Raising farmer awareness and engaging with small scale farmers to establish an effective and targeted regional approach and to explore new business models

Current status:Sheep farm

Compared with the size of agricultural holdings of EU Member States from 2010 (Eurostat FSS 2007/2010), the average size of a Croatian farm is below the EU average. In 2010, the farms in the EU15 utilized 24.1 ha of agricultural land on the average, while the average size of a Croatian farm was 5.6 ha. Among EU member states Croatia is closest to Slovenia (6.5 ha) and in WB region to Montenegro (4.5 ha).  Due to the share of utilized agricultural area in total area Croatia (23.25%) is similar to Slovenia (23.8%), but due to the land use structures it has more similarity to Bulgaria, Czech Republic and Poland. Although data show that in Western Balkan region Serbia is the country with land structure similar to Croatia, data are not completely comparable due to the different observed years (Croatia-2010, Serbia-2012).

Livestock production, which contributes 37.5 % of the agricultural production value in Croatia, is a particularly important branch of agriculture in which many producers are involved. The process of transition to a market economy, changes in the structure of agriculture, liberalization of the domestic market and war, with all its consequences, have strongly influenced Croatian agriculture, particularly livestock production. These conditions do not favour compliance with hygiene, animal welfare or environmental standards. Beef production (breeding), together with milk, makes up the most important livestock production in total agriculture in terms of value of output, while pig production is the most important in terms of number of animals.

What is in place:

Hen FarmDue to the growing awareness that the rural economy is more than just agriculture, the goals of the future development were formally established through the Strategy of agriculture and fishery of  the Republic of Croatia in 2002 (Official Gazette 89/02). The agricultural measures were no longer focused only on improving the agricultural activity (along with hunting, forestry and fishing), but extended to the entire rural area. In addition, a new emphasis was given to food security and organic farming as a special system of sustainable management and the possibilities that this system provides (Franić and Žimbrek, 2003). In Serbia ORCA has developed project called Farm Animal Welfare Standards in Serbia. The aim of the Farm Animal Welfare Standards in Serbia project is to create the conditions to increase animal production performance though the introduction of farm animal welfare standards. The project works on the state and regional/local level.  Project also includes inputs from municipal farming services and cattle breeders, and cooperates with farmer’s associations, the Ministry of Agriculture and other stakeholders. 350 small scale farms in Serbia were inspected on the basis of welfare standards which were developed by ORCA, University of Bristol and RSPCA. With the help of this tool (welfare assessment protocol) it is possible to educate and evaluate farms and farmers in the whole Balkan region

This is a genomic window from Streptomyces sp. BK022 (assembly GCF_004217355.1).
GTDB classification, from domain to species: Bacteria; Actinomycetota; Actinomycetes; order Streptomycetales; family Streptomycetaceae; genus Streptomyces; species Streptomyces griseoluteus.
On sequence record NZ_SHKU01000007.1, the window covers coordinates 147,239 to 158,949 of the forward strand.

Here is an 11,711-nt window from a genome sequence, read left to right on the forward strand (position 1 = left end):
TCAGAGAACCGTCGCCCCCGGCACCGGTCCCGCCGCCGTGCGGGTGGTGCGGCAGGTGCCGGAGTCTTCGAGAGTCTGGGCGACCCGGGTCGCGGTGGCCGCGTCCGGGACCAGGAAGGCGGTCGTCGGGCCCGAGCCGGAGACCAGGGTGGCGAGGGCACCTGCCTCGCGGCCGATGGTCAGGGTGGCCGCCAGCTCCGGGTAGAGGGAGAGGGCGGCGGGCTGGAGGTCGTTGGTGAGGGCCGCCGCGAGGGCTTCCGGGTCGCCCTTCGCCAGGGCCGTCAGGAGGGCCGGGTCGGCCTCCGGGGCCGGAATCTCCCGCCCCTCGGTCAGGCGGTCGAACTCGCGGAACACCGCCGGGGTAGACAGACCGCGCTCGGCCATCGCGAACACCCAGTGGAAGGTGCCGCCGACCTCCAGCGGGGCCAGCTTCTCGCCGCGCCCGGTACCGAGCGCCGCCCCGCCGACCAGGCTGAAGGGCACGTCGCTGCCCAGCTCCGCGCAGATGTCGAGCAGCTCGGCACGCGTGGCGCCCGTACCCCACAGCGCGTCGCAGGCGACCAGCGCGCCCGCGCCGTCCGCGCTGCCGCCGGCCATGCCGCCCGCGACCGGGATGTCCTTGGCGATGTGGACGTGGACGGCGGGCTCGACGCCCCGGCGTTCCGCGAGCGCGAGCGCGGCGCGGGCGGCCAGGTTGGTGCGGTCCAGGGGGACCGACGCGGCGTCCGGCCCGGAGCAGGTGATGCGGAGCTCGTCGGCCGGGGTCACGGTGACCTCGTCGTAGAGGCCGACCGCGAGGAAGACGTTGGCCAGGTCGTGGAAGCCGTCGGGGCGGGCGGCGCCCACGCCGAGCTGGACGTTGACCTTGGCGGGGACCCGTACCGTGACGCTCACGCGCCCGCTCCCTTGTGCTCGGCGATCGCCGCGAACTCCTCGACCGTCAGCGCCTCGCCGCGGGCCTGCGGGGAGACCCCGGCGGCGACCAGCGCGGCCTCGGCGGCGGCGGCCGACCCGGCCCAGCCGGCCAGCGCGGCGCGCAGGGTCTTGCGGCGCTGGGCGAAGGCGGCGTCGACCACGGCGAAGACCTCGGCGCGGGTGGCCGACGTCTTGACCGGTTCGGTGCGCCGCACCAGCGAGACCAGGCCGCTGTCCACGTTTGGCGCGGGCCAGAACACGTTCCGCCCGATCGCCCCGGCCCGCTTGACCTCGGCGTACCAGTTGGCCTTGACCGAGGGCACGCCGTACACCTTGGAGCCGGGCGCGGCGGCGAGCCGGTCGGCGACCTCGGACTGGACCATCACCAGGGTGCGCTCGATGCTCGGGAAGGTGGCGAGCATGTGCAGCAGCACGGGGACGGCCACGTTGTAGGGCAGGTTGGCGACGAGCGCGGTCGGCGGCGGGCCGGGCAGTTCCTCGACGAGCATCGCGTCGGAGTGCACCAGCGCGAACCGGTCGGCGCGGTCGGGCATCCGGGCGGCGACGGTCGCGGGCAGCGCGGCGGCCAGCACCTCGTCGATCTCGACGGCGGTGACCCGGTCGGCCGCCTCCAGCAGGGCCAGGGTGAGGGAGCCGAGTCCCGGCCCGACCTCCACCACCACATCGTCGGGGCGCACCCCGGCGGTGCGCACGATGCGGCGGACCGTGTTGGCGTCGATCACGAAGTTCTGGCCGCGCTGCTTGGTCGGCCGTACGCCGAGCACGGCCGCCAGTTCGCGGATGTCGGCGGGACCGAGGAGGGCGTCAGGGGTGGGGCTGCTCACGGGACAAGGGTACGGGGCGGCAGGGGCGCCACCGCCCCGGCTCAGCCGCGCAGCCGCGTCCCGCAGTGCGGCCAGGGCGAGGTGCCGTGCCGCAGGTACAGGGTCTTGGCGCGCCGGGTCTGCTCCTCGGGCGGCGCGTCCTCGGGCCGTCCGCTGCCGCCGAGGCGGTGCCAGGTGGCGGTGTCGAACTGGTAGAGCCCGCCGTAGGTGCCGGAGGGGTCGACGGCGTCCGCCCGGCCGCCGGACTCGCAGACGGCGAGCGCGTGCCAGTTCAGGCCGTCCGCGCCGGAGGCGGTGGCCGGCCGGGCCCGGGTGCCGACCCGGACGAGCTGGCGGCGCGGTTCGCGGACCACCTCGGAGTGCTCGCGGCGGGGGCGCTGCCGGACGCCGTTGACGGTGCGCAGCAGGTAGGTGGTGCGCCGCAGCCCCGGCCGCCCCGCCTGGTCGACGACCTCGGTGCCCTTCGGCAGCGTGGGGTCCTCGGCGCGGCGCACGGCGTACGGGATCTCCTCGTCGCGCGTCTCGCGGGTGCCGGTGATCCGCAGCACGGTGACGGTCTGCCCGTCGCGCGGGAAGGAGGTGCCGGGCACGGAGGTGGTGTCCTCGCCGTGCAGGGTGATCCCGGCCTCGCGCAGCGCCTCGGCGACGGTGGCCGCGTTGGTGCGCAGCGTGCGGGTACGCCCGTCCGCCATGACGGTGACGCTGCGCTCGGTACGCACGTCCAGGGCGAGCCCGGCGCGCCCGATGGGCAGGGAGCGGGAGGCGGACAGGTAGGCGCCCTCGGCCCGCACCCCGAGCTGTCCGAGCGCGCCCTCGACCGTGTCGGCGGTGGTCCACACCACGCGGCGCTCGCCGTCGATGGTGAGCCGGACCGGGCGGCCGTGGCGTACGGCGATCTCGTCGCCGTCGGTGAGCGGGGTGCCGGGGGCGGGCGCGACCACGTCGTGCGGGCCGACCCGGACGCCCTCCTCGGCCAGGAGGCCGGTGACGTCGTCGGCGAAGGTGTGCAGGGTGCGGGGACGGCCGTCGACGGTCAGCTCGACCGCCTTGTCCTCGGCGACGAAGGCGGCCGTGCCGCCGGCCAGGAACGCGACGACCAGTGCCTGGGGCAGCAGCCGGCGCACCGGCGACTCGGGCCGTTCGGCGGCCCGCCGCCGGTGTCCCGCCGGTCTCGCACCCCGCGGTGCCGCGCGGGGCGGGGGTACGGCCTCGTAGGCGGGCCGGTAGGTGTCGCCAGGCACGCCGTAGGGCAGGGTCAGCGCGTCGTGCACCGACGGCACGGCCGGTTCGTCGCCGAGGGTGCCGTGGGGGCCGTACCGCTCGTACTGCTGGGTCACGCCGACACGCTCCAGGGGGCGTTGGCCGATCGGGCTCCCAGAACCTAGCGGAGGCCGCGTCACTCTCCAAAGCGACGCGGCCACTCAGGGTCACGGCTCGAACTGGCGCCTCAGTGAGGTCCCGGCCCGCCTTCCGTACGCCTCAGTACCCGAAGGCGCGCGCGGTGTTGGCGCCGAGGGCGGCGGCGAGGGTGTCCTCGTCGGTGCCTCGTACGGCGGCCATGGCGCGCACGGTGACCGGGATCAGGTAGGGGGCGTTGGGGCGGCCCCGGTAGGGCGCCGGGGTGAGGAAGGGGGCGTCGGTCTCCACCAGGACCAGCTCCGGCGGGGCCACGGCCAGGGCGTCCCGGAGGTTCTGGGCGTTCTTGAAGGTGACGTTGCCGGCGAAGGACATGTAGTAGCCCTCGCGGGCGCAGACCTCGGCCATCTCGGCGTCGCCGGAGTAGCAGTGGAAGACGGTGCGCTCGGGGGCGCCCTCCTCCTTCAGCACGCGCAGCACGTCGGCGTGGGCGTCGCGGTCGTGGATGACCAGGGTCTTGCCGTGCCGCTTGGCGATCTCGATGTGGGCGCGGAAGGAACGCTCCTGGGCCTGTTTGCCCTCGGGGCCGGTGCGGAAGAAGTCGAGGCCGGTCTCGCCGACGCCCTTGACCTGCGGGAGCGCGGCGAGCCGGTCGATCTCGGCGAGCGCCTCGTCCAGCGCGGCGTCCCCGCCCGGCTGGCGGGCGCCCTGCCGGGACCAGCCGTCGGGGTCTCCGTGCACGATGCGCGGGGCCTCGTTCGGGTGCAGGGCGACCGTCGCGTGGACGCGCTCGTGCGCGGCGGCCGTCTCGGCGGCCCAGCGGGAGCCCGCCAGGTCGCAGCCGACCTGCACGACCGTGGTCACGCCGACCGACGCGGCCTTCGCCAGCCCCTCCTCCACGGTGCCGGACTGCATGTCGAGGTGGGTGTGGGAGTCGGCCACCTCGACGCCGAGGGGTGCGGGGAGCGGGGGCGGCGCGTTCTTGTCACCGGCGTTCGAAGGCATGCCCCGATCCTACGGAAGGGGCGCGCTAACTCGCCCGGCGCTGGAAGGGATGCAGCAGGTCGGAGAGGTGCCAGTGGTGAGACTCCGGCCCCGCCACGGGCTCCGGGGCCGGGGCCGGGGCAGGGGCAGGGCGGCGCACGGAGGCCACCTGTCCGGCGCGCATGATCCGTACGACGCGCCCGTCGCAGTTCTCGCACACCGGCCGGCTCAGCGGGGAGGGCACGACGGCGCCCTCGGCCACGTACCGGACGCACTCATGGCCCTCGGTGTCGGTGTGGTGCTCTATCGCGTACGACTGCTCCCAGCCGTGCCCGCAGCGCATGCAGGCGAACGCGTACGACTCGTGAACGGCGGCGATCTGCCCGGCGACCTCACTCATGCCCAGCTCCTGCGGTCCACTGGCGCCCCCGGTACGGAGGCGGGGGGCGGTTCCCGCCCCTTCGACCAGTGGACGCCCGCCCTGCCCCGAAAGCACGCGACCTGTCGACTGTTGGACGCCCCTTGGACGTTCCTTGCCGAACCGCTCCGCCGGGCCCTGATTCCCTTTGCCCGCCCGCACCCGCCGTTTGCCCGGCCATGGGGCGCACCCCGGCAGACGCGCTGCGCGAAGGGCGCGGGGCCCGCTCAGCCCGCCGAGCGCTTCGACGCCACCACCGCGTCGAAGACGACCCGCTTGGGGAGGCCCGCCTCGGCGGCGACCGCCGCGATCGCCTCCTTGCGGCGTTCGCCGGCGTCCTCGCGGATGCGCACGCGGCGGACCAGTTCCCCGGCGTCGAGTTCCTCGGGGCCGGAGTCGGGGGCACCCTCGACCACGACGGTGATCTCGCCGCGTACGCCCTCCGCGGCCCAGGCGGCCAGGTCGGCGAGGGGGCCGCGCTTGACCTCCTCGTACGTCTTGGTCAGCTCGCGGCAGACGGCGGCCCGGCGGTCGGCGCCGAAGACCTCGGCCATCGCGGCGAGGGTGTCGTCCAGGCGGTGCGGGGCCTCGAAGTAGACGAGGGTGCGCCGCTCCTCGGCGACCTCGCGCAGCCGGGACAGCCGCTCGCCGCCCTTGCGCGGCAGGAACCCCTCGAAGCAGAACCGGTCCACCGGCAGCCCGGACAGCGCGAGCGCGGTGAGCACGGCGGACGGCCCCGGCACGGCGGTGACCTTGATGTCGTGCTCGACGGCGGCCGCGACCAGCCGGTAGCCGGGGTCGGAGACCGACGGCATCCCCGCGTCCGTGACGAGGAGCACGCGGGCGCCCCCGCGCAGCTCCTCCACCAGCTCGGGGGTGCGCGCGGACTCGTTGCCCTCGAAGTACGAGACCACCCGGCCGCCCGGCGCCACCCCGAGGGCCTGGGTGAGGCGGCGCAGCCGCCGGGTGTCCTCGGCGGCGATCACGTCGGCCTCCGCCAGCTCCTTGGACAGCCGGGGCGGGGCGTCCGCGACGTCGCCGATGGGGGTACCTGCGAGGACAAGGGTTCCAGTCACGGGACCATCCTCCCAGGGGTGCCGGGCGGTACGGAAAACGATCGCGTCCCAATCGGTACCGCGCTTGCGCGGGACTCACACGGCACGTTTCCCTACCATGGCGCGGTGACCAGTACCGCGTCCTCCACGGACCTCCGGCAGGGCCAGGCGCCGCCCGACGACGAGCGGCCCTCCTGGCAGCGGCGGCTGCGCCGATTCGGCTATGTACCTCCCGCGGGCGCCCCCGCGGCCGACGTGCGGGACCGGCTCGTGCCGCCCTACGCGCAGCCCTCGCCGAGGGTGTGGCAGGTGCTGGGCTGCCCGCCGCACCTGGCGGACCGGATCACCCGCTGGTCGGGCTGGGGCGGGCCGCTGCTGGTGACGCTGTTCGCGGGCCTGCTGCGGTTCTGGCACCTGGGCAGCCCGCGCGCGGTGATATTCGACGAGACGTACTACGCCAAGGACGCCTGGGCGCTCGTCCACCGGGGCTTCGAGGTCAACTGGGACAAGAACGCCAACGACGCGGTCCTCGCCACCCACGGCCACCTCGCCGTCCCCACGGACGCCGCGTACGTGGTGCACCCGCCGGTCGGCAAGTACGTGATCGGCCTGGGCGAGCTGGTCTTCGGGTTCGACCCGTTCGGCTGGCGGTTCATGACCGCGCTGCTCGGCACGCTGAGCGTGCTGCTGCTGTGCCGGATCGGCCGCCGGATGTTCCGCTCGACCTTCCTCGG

Future actions by RAWC:

  1. To evaluate current status of small scale farms in the region – we have the tool to get an idea where do we stand on animal welfare on small scale farms;
  1. To educate farmers why is welfare important and is there any profit in welfare (with help from the farmers);

To develop/organize education for small scale farmers on how to get to the available EU funds in the frame of CAP and cohesion policy and funds for the protection of environment, biodiversity, natural and cultural heritage – it could be possible to provide the series of this educations (road show workshops). Before beginning with an assessment of small scale farms, organize education: “Farmers to farmers”.